May 11, 2008

resolved: that secondary education in America should value the fine arts over athletics

By popular request, here are some crucial questions to get folks thinking more deeply about the NCFL resolution, "Resolved: That secondary education in America should value the fine arts over athletics."

According to the American Heritage New Dictionary of Cultural Literacy, 3rd Edition, fine arts are...
Art that is produced more for beauty or spiritual significance than for physical utility. Painting, sculpture, and music are fine arts.
There are other definitions out there, so be careful.

Key Questions
  • Should we consider an individual or a societal framework when considering the advantages or disadvantages of either side? In other words, should we ask how this will benefit students, or how it will benefit society?
  • How narrowly should we define "fine arts" and "athletics?" What about the intersection, such as synchronized swimming or figure skating?
  • Is a "balance neg" possible? Can we value them equally?
  • How much do statistics or other empirical arguments matter in this debate? In other words, should we aim for measurable success, or will abstract concepts carry the day?
Potential Values
Intellectual Growth
If the overall purpose of education is to promote intellectual growth, which better accomplishes that? Fine arts, which might be empirically connected to higher test scores? (Secondary debate: do test scores matter?) Athletics, which provide motivation for many students to study hard, to pass their classes in order to play?

Societal Welfare
If the overall purpose of education is socialization--gearing students to be productive members of society--which better accomplishes this goal? The arts, which promote creativity, critical thinking, and engagement? Sports, which promote collaboration (and competitiveness), hard work, and exercise?

Self-Actualization
Perhaps Maslow's highest priority is the true purpose of education. Which better gets us there?

Virtue
Shouldn't education make us better people? Which is more likely to make us empathetic, selfless, reflective, well-mannered?

Peace
Maybe all those sports just raise testosterone and adrenaline levels and make us more aggressive and surly. Music, on the other hand, breaks down cultural barriers and promotes global harmony. (Pun intended, sorry.)


Potential Criteria
Utilitarianism
Which stands to benefit more students? Which costs more or less? Which has the greatest overall impact on academic achievement?

Virtue Ethics
Which leads to the formation of good moral habits?

Other thoughts or directions for research? Suggest them in the comments, or ask questions. I'll do my best to answer.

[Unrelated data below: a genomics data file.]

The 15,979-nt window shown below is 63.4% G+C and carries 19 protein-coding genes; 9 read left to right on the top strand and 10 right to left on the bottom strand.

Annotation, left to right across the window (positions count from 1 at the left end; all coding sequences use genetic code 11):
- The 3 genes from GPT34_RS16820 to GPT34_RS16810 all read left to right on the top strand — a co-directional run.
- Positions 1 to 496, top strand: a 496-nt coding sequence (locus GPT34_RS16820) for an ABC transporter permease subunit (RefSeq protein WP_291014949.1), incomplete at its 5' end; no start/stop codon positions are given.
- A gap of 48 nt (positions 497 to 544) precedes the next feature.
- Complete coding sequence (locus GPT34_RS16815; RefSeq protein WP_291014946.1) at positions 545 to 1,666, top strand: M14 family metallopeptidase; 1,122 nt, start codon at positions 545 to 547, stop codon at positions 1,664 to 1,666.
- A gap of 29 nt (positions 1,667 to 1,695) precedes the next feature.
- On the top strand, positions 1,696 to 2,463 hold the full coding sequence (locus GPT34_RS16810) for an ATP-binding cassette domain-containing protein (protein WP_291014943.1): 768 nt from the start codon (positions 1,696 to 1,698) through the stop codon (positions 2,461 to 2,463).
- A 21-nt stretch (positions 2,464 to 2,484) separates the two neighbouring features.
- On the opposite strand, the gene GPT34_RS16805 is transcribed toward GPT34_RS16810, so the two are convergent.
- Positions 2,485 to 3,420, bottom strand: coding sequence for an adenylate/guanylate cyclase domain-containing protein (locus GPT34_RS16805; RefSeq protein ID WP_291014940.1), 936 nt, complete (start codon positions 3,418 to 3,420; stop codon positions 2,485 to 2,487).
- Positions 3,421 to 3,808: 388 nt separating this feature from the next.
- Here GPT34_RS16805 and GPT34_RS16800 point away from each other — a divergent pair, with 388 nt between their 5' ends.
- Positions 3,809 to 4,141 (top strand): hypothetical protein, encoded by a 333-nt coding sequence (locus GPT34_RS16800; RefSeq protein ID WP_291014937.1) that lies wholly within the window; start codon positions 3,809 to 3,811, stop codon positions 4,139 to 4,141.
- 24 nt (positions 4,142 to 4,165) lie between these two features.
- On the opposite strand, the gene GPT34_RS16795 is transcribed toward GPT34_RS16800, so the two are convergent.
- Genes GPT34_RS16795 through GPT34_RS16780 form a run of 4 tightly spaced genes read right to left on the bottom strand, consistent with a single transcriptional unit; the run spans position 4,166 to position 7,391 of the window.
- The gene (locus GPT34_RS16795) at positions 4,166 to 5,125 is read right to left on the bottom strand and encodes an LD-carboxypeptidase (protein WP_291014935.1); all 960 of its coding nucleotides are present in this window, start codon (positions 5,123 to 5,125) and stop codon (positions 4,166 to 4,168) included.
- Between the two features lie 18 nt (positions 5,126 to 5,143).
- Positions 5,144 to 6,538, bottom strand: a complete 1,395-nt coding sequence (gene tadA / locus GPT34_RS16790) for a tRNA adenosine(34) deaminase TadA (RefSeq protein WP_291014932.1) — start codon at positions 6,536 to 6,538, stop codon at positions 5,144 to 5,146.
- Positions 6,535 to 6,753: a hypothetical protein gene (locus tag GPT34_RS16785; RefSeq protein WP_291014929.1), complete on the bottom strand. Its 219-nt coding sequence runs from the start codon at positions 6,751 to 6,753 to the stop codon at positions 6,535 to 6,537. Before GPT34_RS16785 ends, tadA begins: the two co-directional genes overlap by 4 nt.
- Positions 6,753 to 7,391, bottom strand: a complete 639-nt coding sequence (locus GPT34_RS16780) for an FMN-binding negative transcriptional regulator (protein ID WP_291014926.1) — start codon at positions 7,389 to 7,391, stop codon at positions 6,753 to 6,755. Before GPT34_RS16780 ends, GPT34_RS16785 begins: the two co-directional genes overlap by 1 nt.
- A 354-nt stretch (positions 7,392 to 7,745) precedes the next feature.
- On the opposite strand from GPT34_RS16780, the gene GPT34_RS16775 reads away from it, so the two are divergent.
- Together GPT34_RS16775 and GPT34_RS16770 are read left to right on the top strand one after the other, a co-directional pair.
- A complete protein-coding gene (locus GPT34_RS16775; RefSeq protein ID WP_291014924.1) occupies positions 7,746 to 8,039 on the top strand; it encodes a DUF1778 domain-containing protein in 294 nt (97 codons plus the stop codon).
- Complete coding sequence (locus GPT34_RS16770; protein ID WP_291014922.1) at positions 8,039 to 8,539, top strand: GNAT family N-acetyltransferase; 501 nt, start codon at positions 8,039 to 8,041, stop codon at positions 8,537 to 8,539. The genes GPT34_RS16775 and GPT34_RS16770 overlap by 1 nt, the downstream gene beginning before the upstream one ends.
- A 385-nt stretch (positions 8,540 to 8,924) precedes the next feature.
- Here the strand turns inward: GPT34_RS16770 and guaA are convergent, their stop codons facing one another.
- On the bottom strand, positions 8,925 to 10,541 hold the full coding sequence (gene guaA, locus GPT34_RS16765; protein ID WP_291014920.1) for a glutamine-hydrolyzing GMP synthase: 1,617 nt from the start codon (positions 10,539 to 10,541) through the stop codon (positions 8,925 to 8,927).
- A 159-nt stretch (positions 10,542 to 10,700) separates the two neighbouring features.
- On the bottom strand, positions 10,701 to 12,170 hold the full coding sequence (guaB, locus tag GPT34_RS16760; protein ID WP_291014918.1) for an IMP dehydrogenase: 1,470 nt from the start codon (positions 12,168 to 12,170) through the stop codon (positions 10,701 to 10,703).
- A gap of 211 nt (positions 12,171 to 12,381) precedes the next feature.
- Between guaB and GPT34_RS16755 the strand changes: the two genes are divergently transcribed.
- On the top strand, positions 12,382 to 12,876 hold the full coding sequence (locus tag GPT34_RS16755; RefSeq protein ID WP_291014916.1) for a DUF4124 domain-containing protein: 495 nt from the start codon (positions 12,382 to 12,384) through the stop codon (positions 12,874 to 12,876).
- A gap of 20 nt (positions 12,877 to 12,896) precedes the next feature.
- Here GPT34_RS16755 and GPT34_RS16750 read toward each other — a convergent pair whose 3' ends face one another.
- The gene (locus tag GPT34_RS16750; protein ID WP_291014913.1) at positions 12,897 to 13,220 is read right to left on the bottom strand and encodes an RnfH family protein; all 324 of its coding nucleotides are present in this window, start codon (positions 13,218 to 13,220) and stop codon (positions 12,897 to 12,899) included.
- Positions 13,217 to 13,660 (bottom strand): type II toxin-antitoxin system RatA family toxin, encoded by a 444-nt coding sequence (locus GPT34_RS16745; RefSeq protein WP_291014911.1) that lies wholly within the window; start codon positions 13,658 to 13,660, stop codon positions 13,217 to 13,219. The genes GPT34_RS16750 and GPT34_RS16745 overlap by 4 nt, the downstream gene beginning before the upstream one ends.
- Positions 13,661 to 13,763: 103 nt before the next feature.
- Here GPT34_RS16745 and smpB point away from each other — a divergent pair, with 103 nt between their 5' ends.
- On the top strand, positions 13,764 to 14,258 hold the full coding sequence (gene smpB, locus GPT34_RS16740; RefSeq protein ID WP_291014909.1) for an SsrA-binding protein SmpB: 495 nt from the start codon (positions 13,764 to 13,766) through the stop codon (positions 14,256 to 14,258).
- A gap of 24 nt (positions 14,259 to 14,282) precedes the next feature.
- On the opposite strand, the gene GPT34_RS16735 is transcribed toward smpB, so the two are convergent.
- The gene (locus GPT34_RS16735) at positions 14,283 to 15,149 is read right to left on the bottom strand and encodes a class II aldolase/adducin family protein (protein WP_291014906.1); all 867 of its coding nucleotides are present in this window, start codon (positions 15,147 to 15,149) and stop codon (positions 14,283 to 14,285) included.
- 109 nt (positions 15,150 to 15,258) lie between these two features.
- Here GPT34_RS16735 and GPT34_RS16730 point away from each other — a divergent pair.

12 comments:

Emmett said...

In the academic world, why is dancing different than kicking a soccer ball?

Jim Anderson said...

To be technical, dancing isn't included in my definition.

I'd also use a def. of "athletics" that would include a competitive aspect, so dancing for competition (like in Drill Team) would be a sport.

To be nontechnical: find me a competitive paint-throwing league. I want a splash at fame!

Emmett said...

True, I was thinking of a college setting where one could get college credit for dancing but not kicking.

Jen said...

Hey, thanks for this. I've got to use this as my audition topic for the school forensics team, and this jump-started my brain.
Thanks-a-mil!

Anonymous said...

Is there any type of philosophy out there that says that everything should be valued/stressed upon equally? Something non-utilitarian I guess.

Jim Anderson said...

anonymous, I'm not sure. Most philosophical approaches--like Utilitarianism--can be used to advocate for equality, if it leads to the outcome desired in that philosophical framework. For example, if equally valuing arts and athletics leads to the greatest good for the greatest number, then Utilitarianism supports a balance neg.

I'd suggest looking into the educational theorizing of Howard Gardner, whose discussion of "multiple intelligences" might lead you to a negative that talks about providing a well-rounded education that addresses all of them.

Anonymous said...

Do you think there's any way I could come up with an observation avoiding the financial/policy ideal? I was thinking doing this with the word "should" but I don't know how to word it.

Thank you!

Jim Anderson said...

anonymous, maybe you mean something like this: "Because the resolution asks us to consider what we should do, we can set aside discussions of what's practical or politically tenable, and concern ourselves entirely with what's ideal for students (and/or society). "

Then, if someone raises the cost issue, you have language to call back to when explaining why other values outweigh financial costs.

Is that what you're asking, or did I miss the boat?

punkkat said...

but if you say something like "we can put aside what it practical" or something, then can't the opponent easily say "well, if we can imagine that, we could imagine anything and then back you into a corner? (i.e., how/where do you draw the brightline between saying something can be done even though it's impractical and something that is totally wacky?)

LD n00b said...

So many people are dying from obesity and diabetes, this seems like a no-brainer. Yes, thinking intelectually is nice, but if your life is shorter you have less time to enjoy the fine arts. By teaching athletics first, we give people more time (in thier lives) to learn the fine arts themselves, if we so choose.

EMMA said...

i am wondering what the cons of valuing fine arts of athletics would be. any input would be appreciated.

Anonymous said...

What would be a good value in favor of athletics?